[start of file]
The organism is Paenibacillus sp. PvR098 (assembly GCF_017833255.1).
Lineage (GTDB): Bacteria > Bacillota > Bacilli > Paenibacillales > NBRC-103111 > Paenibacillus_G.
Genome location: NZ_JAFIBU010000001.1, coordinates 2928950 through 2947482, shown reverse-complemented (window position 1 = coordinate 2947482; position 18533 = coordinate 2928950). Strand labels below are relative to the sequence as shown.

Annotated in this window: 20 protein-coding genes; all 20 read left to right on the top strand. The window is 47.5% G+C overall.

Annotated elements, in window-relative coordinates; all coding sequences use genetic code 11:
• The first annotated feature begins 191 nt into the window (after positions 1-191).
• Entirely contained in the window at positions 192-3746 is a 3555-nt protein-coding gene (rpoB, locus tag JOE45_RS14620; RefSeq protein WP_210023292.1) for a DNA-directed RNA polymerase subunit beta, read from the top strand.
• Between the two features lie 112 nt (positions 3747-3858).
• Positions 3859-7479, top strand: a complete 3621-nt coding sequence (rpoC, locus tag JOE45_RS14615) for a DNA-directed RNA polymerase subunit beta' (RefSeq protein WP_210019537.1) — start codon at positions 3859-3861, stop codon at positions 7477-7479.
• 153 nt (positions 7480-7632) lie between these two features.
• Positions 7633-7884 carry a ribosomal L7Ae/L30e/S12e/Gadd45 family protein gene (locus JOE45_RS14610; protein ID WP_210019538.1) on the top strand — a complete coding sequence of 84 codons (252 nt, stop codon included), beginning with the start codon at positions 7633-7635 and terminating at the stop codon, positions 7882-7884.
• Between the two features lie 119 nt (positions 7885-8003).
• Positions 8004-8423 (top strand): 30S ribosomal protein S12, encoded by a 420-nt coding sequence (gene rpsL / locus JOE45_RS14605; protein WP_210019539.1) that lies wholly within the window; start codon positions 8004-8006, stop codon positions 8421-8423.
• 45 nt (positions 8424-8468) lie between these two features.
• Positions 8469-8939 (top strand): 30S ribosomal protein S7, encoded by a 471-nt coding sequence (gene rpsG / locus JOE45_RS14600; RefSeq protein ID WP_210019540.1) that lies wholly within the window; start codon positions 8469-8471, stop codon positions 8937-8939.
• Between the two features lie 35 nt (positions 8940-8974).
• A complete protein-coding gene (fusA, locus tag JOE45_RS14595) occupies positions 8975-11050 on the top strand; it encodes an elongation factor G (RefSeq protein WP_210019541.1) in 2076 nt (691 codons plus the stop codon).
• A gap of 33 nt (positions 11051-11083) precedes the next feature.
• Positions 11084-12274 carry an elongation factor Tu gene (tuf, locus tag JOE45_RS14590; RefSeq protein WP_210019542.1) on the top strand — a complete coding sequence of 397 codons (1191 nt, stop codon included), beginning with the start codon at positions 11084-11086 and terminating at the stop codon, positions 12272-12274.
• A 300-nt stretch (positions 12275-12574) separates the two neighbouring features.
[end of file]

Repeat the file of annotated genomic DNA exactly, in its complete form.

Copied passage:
The organism is Paenibacillus sp. PvR098 (assembly GCF_017833255.1).
Lineage (GTDB): Bacteria > Bacillota > Bacilli > Paenibacillales > NBRC-103111 > Paenibacillus_G.
Genome location: NZ_JAFIBU010000001.1, coordinates 2928950 through 2947482, shown reverse-complemented (window position 1 = coordinate 2947482; position 18533 = coordinate 2928950). Strand labels below are relative to the sequence as shown.

Annotated in this window: 20 protein-coding genes; all 20 read left to right on the top strand. The window is 47.5% G+C overall.

Annotated elements, in window-relative coordinates; all coding sequences use genetic code 11:
• The first annotated feature begins 191 nt into the window (after positions 1-191).
• Entirely contained in the window at positions 192-3746 is a 3555-nt protein-coding gene (rpoB, locus tag JOE45_RS14620; RefSeq protein WP_210023292.1) for a DNA-directed RNA polymerase subunit beta, read from the top strand.
• Between the two features lie 112 nt (positions 3747-3858).
• Positions 3859-7479, top strand: a complete 3621-nt coding sequence (rpoC, locus tag JOE45_RS14615) for a DNA-directed RNA polymerase subunit beta' (RefSeq protein WP_210019537.1) — start codon at positions 3859-3861, stop codon at positions 7477-7479.
• 153 nt (positions 7480-7632) lie between these two features.
• Positions 7633-7884 carry a ribosomal L7Ae/L30e/S12e/Gadd45 family protein gene (locus JOE45_RS14610; protein ID WP_210019538.1) on the top strand — a complete coding sequence of 84 codons (252 nt, stop codon included), beginning with the start codon at positions 7633-7635 and terminating at the stop codon, positions 7882-7884.
• Between the two features lie 119 nt (positions 7885-8003).
• Positions 8004-8423 (top strand): 30S ribosomal protein S12, encoded by a 420-nt coding sequence (gene rpsL / locus JOE45_RS14605; protein WP_210019539.1) that lies wholly within the window; start codon positions 8004-8006, stop codon positions 8421-8423.
• 45 nt (positions 8424-8468) lie between these two features.
• Positions 8469-8939 (top strand): 30S ribosomal protein S7, encoded by a 471-nt coding sequence (gene rpsG / locus JOE45_RS14600; RefSeq protein ID WP_210019540.1) that lies wholly within the window; start codon positions 8469-8471, stop codon positions 8937-8939.
• Between the two features lie 35 nt (positions 8940-8974).
• A complete protein-coding gene (fusA, locus tag JOE45_RS14595) occupies positions 8975-11050 on the top strand; it encodes an elongation factor G (RefSeq protein WP_210019541.1) in 2076 nt (691 codons plus the stop codon).
• A gap of 33 nt (positions 11051-11083) precedes the next feature.
• Positions 11084-12274 carry an elongation factor Tu gene (tuf, locus tag JOE45_RS14590; RefSeq protein WP_210019542.1) on the top strand — a complete coding sequence of 397 codons (1191 nt, stop codon included), beginning with the start codon at positions 11084-11086 and terminating at the stop codon, positions 12272-12274.
• A 300-nt stretch (positions 12275-12574) separates the two neighbouring features.